On Walkabout At: The Four Corners

Basic Information

Picture from Northeastern Arizona

Narrative

After a spectacular drive along Highway 160 from Tuba City, Arizona my family and I reached the next destination on our Arizona trip itinerary which was the Four Corners.  This area would be nothing, but a piece of remote desert if it wasn’t for the geographical oddity of being the only place in the United States where four states intersect.  Taking full advantage of this oddity the Navajo Nation has turned the Four Corners into a tourist attraction.  So once we crossed into New Mexico we saw the exit for the Four Corners and decided this would be a good place to take a  break before continuing on to Mesa Verde National Park in Colorado:

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On Walkabout In: Northeastern Arizona

After my family and finished our day long visit to the Grand Canyon National Park we were quite wore out and ready to get to the hotel we had reserved in Tuba City, Arizona for the night:


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Tubu City is located on the border of the Navajo and Hopi Indian Reservations in Northeastern Arizona. It is 82 miles and about 2 hour drive from the Grand Canyon.  During the drive to Tuba City we stopped to check out a small Native-American shopping area that had been setup next to this spectacular view of one of the many side canyons that extends into the Grand Canyon:

Picture from Northeastern Arizona

Even these side canyons are just so impressive to see much less the Grand Canyon.  Something that wasn’t impressive to see was the small Native-American shopping area.  Many of the shop keepers had already left for the day so there wasn’t much to look at:

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On Walkabout At: The Grand Canyon National Park, Arizona

Basic Information

Picture from the Grand Canyon

Narrative

During my family’s trip to Arizona the highlight of the trip was supposed to be our visit to the Grand Canyon National Park.  This would be the fourth time I have visited the Grand Canyon, but my wife and kids have never been there before.  However, the weather forecast was not looking good with rain expected to roll in around lunch time which could really ruin the trip.  In order to get the best views possible of the canyon before the rain rolled in we left where we were staying in Prescott, Arizona at 6:00 AM and arrived at the park around 9:00 AM.  I can assure you that trying to get my two young kids moving that early in the morning was not easy!  The drive from Prescott to the Grand Canyon via Williams, Arizona took about 3 hours.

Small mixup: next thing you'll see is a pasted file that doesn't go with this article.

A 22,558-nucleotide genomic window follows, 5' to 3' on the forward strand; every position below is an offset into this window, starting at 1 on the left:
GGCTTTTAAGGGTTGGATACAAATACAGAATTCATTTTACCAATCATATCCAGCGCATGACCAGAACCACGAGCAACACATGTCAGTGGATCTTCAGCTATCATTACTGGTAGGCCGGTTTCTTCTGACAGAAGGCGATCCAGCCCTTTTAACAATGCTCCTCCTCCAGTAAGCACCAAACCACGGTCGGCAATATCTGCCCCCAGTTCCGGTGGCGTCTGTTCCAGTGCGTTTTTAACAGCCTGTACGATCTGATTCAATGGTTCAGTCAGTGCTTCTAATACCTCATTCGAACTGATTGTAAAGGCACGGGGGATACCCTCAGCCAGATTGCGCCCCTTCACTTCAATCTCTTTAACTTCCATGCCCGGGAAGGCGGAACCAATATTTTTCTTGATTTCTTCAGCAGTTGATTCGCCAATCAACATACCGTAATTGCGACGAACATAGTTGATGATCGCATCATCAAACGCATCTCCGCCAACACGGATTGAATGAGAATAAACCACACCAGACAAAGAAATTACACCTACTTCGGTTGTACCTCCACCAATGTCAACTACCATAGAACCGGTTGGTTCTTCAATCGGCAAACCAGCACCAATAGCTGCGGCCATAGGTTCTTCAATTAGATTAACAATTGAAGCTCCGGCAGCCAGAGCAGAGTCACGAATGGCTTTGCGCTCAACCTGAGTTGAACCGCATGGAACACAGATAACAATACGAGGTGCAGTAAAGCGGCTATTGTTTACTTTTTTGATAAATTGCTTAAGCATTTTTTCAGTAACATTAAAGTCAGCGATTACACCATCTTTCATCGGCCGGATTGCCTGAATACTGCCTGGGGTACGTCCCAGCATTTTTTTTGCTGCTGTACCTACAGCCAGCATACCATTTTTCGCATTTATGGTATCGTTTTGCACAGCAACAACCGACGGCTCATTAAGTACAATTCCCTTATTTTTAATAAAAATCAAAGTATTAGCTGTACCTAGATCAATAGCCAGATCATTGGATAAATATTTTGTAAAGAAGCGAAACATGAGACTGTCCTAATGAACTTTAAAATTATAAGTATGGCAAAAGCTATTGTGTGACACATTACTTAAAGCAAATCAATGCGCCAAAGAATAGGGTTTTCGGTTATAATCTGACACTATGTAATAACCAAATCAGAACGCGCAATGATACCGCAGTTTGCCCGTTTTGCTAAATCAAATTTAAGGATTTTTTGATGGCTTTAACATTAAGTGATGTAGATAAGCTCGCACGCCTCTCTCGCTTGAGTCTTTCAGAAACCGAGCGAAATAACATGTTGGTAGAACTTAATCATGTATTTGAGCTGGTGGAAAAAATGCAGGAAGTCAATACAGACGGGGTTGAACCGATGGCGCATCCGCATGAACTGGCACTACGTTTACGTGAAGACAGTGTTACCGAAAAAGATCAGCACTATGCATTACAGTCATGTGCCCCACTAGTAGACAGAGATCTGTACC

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On Walkabout In: Jerome, Arizona

Basic Information

  • Name: Jerome
  • Where: Arizona, USA
  • Population: 444
  • Founded: 1876
  • More Information: AzJerome.com

Pictures from Jerome, Arizona

Narrative

One of the day trips my family and I took during our visit to Prescott, Arizona was to drive over the 7,815 foot Mingus Mountain to the historic mining community of Jerome:

Pictures from Jerome, Arizona

Jerome is only 34 miles from Prescott on Arizona Highway 89a, but since the road winds up and over Mingus Mountain it actually makes for a longer than expected one hour plus drive:

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On Walkabout At: The Granite Dells In Prescott, Arizona

Basic Information

  • Name: Granite Dells
  • Where: Prescott, Arizona
  • Cost: Free or $2.00 for parking
  • More Information: Granite-Dells.com

The Granite Dells In Prescott, Arizona

Narrative

Another interesting feature I checked out during my trip to Prescott, Arizona were the Granite Dells located to the northeast of the city off of Highway 89:

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On Walkabout At: Pioneer Park 10k Course In Prescott, Arizona

Basic Information

  • Name: Pioneer Park
  • Where: Prescott, Arizona
  • Distance: 6.1 miles (10k)
  • Difficulty: Easy (230 feet elevation gain)
  • More Information: City of Prescott website

Topographic Map of Pioneer Park 10k Course

Picture from Prescott, Arizona

Narrative

Back when I was living in Prescott, Arizona I used to jog the 10 kilometer course at Pioneer Park on the North side of town every week.  Every time I go back to Prescott always make sure to go for a jog over at Pioneer Park to first of all get some exercise, but also to take in the great views that can be seen from the park.  The 10k course is accessed by turning on to Commerce Drive from Willow Creek Road. The 10k course is located across the street from the baseball field:

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On Walkabout On: The Granite Mountain Trail, Arizona

Basic Information

  • Name: Granite Mountain
  • Where: Prescott, Arizona